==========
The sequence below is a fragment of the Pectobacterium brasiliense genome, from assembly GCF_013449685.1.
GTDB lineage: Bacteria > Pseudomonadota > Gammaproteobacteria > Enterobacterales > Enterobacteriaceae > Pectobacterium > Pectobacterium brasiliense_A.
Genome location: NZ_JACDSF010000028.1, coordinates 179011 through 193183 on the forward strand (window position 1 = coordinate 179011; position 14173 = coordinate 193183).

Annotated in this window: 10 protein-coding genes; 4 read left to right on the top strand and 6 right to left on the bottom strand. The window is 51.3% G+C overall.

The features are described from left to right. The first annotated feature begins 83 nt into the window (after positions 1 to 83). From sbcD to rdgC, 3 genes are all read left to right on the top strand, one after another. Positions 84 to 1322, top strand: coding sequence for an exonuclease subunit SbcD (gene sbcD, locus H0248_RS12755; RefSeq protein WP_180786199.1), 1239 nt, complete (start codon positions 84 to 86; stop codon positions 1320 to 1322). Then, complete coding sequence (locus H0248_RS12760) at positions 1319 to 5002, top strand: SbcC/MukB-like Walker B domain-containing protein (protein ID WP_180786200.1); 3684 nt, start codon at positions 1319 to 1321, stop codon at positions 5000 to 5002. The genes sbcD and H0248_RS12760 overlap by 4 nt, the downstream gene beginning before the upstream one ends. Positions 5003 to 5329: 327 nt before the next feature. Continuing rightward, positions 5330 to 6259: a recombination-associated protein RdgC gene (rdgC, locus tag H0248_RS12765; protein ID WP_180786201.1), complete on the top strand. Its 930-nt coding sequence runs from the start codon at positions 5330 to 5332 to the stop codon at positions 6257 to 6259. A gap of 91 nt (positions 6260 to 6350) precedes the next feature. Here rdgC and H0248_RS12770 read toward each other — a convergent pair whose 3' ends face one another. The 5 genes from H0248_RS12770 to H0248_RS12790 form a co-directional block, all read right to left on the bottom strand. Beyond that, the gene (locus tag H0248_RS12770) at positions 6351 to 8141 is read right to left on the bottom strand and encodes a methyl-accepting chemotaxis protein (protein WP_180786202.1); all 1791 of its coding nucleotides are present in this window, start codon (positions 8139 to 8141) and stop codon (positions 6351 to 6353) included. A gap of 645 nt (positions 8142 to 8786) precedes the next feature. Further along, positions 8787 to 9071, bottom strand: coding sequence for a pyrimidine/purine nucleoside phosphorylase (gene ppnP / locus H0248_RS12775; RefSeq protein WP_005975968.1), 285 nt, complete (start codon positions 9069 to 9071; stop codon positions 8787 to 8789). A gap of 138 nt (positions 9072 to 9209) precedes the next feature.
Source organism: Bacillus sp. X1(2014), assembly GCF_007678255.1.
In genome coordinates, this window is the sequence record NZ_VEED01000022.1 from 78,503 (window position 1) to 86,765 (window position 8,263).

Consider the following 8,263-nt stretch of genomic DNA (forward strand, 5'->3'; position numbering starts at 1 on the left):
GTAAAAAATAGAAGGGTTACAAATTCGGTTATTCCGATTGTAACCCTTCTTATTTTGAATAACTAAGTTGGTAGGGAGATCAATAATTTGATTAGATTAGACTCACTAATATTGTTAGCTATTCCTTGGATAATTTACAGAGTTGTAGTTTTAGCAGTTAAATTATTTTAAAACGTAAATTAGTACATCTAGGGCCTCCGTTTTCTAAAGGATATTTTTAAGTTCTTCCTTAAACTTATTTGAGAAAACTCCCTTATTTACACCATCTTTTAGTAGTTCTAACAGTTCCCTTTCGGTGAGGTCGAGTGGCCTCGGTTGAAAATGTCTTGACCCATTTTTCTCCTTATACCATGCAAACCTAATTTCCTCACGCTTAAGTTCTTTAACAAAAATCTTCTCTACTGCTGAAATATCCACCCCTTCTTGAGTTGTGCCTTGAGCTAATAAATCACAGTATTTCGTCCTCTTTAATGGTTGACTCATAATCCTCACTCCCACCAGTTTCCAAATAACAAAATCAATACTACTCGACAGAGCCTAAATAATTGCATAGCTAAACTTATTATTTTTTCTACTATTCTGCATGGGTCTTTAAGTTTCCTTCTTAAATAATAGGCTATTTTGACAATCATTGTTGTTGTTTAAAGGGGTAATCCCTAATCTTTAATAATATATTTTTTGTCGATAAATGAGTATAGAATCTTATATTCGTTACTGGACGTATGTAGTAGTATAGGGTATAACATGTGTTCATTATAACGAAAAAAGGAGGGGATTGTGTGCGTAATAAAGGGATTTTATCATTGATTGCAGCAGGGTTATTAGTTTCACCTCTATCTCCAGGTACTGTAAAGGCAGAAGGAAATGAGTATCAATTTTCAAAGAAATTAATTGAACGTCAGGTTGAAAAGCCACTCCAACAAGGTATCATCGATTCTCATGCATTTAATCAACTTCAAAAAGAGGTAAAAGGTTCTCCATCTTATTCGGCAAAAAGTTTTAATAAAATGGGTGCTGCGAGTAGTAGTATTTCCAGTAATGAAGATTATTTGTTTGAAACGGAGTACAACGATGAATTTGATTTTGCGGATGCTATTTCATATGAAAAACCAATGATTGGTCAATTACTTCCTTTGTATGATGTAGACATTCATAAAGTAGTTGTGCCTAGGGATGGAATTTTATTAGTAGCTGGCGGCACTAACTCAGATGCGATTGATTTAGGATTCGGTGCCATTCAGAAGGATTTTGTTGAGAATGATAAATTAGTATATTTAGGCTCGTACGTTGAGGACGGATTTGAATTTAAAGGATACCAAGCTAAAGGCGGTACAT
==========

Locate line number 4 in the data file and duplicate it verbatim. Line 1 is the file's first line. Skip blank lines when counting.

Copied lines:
Annotated in this window: 10 protein-coding genes; 4 read left to right on the top strand and 6 right to left on the bottom strand. The window is 51.3% G+C overall.